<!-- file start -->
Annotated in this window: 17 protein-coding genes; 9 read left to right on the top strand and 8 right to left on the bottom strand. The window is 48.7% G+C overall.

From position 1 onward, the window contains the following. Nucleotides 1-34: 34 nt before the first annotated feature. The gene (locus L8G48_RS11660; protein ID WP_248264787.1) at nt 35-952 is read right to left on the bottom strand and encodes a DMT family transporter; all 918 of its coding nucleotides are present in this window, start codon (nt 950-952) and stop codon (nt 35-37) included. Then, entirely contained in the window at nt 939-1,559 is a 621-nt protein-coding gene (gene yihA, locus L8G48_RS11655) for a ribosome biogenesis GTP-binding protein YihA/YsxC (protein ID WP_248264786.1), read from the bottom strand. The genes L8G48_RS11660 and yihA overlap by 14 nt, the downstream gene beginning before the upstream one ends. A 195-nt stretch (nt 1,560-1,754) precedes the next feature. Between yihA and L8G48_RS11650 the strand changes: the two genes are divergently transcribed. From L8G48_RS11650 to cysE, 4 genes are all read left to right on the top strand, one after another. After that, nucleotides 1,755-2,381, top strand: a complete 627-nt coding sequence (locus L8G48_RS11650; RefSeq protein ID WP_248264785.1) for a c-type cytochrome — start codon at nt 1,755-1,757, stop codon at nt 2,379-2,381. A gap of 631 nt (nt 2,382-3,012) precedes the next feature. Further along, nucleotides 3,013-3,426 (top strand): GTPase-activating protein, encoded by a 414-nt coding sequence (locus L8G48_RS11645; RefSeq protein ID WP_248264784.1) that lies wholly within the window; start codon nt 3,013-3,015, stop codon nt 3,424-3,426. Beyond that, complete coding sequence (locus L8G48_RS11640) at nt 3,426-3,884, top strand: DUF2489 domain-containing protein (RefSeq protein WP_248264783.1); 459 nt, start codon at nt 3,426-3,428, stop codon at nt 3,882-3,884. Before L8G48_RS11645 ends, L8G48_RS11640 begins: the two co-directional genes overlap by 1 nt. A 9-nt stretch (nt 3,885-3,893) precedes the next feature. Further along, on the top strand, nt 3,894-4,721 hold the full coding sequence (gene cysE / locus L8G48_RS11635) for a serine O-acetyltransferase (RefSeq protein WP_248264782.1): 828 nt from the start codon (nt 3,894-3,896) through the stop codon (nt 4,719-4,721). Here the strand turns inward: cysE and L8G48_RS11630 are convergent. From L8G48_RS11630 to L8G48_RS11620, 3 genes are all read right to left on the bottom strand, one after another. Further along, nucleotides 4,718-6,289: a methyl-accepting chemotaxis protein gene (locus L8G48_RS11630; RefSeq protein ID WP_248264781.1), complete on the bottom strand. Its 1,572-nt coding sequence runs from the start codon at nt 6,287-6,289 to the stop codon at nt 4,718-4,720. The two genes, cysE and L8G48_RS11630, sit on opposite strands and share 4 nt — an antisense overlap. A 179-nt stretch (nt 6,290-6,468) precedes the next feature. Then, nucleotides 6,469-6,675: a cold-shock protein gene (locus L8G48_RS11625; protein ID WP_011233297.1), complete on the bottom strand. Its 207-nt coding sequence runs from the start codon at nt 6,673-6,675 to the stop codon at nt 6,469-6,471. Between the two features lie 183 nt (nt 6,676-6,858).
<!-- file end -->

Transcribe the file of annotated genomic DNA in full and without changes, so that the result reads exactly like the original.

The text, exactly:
Annotated in this window: 17 protein-coding genes; 9 read left to right on the top strand and 8 right to left on the bottom strand. The window is 48.7% G+C overall.

From position 1 onward, the window contains the following. Nucleotides 1-34: 34 nt before the first annotated feature. The gene (locus L8G48_RS11660; protein ID WP_248264787.1) at nt 35-952 is read right to left on the bottom strand and encodes a DMT family transporter; all 918 of its coding nucleotides are present in this window, start codon (nt 950-952) and stop codon (nt 35-37) included. Then, entirely contained in the window at nt 939-1,559 is a 621-nt protein-coding gene (gene yihA, locus L8G48_RS11655) for a ribosome biogenesis GTP-binding protein YihA/YsxC (protein ID WP_248264786.1), read from the bottom strand. The genes L8G48_RS11660 and yihA overlap by 14 nt, the downstream gene beginning before the upstream one ends. A 195-nt stretch (nt 1,560-1,754) precedes the next feature. Between yihA and L8G48_RS11650 the strand changes: the two genes are divergently transcribed. From L8G48_RS11650 to cysE, 4 genes are all read left to right on the top strand, one after another. After that, nucleotides 1,755-2,381, top strand: a complete 627-nt coding sequence (locus L8G48_RS11650; RefSeq protein ID WP_248264785.1) for a c-type cytochrome — start codon at nt 1,755-1,757, stop codon at nt 2,379-2,381. A gap of 631 nt (nt 2,382-3,012) precedes the next feature. Further along, nucleotides 3,013-3,426 (top strand): GTPase-activating protein, encoded by a 414-nt coding sequence (locus L8G48_RS11645; RefSeq protein ID WP_248264784.1) that lies wholly within the window; start codon nt 3,013-3,015, stop codon nt 3,424-3,426. Beyond that, complete coding sequence (locus L8G48_RS11640) at nt 3,426-3,884, top strand: DUF2489 domain-containing protein (RefSeq protein WP_248264783.1); 459 nt, start codon at nt 3,426-3,428, stop codon at nt 3,882-3,884. Before L8G48_RS11645 ends, L8G48_RS11640 begins: the two co-directional genes overlap by 1 nt. A 9-nt stretch (nt 3,885-3,893) precedes the next feature. Further along, on the top strand, nt 3,894-4,721 hold the full coding sequence (gene cysE / locus L8G48_RS11635) for a serine O-acetyltransferase (RefSeq protein WP_248264782.1): 828 nt from the start codon (nt 3,894-3,896) through the stop codon (nt 4,719-4,721). Here the strand turns inward: cysE and L8G48_RS11630 are convergent. From L8G48_RS11630 to L8G48_RS11620, 3 genes are all read right to left on the bottom strand, one after another. Further along, nucleotides 4,718-6,289: a methyl-accepting chemotaxis protein gene (locus L8G48_RS11630; RefSeq protein ID WP_248264781.1), complete on the bottom strand. Its 1,572-nt coding sequence runs from the start codon at nt 6,287-6,289 to the stop codon at nt 4,718-4,720. The two genes, cysE and L8G48_RS11630, sit on opposite strands and share 4 nt — an antisense overlap. A 179-nt stretch (nt 6,290-6,468) precedes the next feature. Then, nucleotides 6,469-6,675: a cold-shock protein gene (locus L8G48_RS11625; protein ID WP_011233297.1), complete on the bottom strand. Its 207-nt coding sequence runs from the start codon at nt 6,673-6,675 to the stop codon at nt 6,469-6,471. Between the two features lie 183 nt (nt 6,676-6,858).